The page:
Etymology
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side-arms (n.)

also sidearms, "military weapons worn at the side or at the belt" (sword, dagger, etc.), 1760, from side (adj.) + plural of arm (n.2). Especially of the swords of officers, which they may be allowed to keep in a surrender.

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underarm (adj.)

1816, "underhand" (in reference to a style of throwing), from under + arm (n.1). First attested 1908 in dressmaking sense of "seams on the lower half of the arm-hole;" as a euphemism for armpit, it is attested from 1930s, popularized by advertisers.

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unarmed (adj.)

c. 1300, "with armor removed," from un- (1) "not" + armed, or else past-participle adjective from unarm "strip of armor" (c. 1300), from un- (2) "opposite of" + arm (v.). Meaning "not fitted to attack, weaponless" is from late 14c.

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armadillo (n.)

burrowing mammal of the American tropics, 1570s, from Spanish armadillo, diminutive of armado "armored," from Latin armatus, past participle of armare "to arm, furnish with weapons," from arma "weapons" (including defensive armor), literally "tools, implements (of war);" see arm (n.2). The animal is so called for its hard, plated shell.

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armature (n.)

c. 1400, "an armed force," from Latin armatura "armor, equipment," from armatus, past participle of armare "to arm, furnish with weapons" from arma "weapons," literally "tools, implements (of war);" see arm (n.2). The meaning "armor" is mid-15c.; that of "protective covering of a plant or animal" is from 1660s. The electromagnetic sense is from 1835.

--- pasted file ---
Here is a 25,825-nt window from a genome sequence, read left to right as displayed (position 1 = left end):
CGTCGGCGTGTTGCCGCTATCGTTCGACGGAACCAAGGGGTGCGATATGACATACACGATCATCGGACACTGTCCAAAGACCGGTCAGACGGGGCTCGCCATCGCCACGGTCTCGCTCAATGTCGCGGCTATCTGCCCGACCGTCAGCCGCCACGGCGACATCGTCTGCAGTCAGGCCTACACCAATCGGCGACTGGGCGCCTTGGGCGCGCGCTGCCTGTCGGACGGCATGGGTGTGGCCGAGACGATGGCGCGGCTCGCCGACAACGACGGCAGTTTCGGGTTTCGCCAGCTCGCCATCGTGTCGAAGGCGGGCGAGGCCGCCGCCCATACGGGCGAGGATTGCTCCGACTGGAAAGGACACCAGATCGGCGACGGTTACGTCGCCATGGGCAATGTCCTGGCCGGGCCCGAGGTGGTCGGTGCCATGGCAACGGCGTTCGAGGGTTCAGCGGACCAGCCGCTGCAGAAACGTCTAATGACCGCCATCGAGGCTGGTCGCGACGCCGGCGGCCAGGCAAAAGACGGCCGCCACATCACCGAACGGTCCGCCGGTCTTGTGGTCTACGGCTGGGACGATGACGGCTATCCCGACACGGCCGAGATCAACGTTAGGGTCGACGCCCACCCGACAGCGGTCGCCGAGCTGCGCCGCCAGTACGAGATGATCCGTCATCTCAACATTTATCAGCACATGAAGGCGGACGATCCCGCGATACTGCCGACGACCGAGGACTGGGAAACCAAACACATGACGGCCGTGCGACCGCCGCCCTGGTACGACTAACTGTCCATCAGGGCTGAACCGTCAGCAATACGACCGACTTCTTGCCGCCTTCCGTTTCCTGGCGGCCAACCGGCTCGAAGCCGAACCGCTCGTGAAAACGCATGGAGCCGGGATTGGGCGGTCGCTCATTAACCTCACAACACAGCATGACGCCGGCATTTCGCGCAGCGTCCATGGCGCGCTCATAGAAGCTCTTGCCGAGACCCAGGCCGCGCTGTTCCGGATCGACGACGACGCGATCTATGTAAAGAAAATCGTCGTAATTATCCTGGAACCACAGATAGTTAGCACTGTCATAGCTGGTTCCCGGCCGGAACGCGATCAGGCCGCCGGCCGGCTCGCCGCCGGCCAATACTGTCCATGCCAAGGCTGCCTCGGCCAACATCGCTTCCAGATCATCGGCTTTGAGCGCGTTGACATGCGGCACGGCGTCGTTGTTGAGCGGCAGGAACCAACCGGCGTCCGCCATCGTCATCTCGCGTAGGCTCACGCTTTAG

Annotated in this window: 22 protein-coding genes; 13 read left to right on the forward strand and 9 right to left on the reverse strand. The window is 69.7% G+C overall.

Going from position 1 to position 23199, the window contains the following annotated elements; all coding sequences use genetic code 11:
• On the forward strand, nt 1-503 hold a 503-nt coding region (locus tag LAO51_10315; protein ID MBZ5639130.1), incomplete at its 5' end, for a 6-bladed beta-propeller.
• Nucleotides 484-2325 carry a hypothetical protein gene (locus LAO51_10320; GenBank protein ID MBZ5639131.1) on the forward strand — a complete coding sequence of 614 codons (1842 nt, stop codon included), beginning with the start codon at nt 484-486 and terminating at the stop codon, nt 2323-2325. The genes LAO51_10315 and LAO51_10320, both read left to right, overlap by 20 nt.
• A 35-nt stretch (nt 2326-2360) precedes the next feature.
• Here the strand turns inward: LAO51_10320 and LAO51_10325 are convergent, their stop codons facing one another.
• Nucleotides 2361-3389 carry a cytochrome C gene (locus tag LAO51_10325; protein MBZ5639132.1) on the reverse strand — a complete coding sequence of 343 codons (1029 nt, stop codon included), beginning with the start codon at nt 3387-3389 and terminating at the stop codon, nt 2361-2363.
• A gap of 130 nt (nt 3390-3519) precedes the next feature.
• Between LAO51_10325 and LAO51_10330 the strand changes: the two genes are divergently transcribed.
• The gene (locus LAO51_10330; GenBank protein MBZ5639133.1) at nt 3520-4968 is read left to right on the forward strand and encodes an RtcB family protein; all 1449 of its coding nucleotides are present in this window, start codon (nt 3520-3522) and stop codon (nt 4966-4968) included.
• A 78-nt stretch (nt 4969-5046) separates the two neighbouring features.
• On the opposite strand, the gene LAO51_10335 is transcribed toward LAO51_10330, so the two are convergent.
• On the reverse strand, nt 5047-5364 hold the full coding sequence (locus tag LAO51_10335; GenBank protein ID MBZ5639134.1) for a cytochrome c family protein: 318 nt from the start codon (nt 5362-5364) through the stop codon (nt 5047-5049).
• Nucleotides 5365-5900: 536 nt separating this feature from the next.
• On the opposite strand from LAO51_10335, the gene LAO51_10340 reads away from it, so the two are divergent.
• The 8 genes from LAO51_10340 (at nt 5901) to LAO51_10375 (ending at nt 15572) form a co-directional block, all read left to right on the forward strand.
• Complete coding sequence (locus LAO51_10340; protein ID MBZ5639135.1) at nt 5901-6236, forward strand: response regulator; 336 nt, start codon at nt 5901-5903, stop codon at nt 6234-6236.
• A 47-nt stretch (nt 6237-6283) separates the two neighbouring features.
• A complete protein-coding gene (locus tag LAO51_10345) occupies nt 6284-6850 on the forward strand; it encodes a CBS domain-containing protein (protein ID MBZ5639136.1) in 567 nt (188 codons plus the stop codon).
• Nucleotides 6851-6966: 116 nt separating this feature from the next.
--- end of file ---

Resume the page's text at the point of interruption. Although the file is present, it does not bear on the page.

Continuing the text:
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rearm (v.)

also re-arm, "provide with a new supply of weapons; acquire a new supply of weapons," 1805 (implied in rearming), from re- "back, again" + arm (v.) "to take up arms; supply with arms." In 20c., especially "to acquire more advanced weapons." Related: Rearmed.

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armpit (n.)

mid-14c., "hollow place under the shoulder," from arm (n.1) + pit (n.1). Arm-hole (early 14c.) was used in this sense but was obsolete by 18c. Another Middle English word was asselle (early 15c.), from Old French asselle, from Latin axilla. The colloquial phrase armpit of the nation for any locale regarded as ugly and disgusting was in use by 1965.

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armoire (n.)

"large wardrobe with doors and shelves," 1570s, from French armoire, from Old French armarie "cupboard, bookcase, reliquary" (12c., Modern French armoire), from Latin armarium "closet, chest, place for implements or tools," from arma "gear, tools, ship's tackle, weapons of war" (see arm (n.2)). The French word was borrowed earlier as ambry (late 14c.).

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coat of arms (n.)

mid-14c., also simply coat (mid-14c.); originally a tunic embroidered or painted with heraldic armorial bearings (worn over armor, etc); see coat (n.) + arm (n.2) and compare Old French cote a armer. Sense transferred in Middle English to the heraldic arms themselves. Hence turncoat, one who put his coat on inside-out to hide the badge of his loyalty (1550s).

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disarm (v.)

late 14c., "deprive of power to injure or terrify, render harmless," a figurative sense, from Old French desarmer (11c.), from des- "reverse of" (see dis-) + armer "to arm" (see arm (v.)). The literal senses "deprive of weapons" (transitive), "put off one's armor or lay down one's weapons" (intransitive) are early 15c. Related: Disarmed; disarming; disarmingly.

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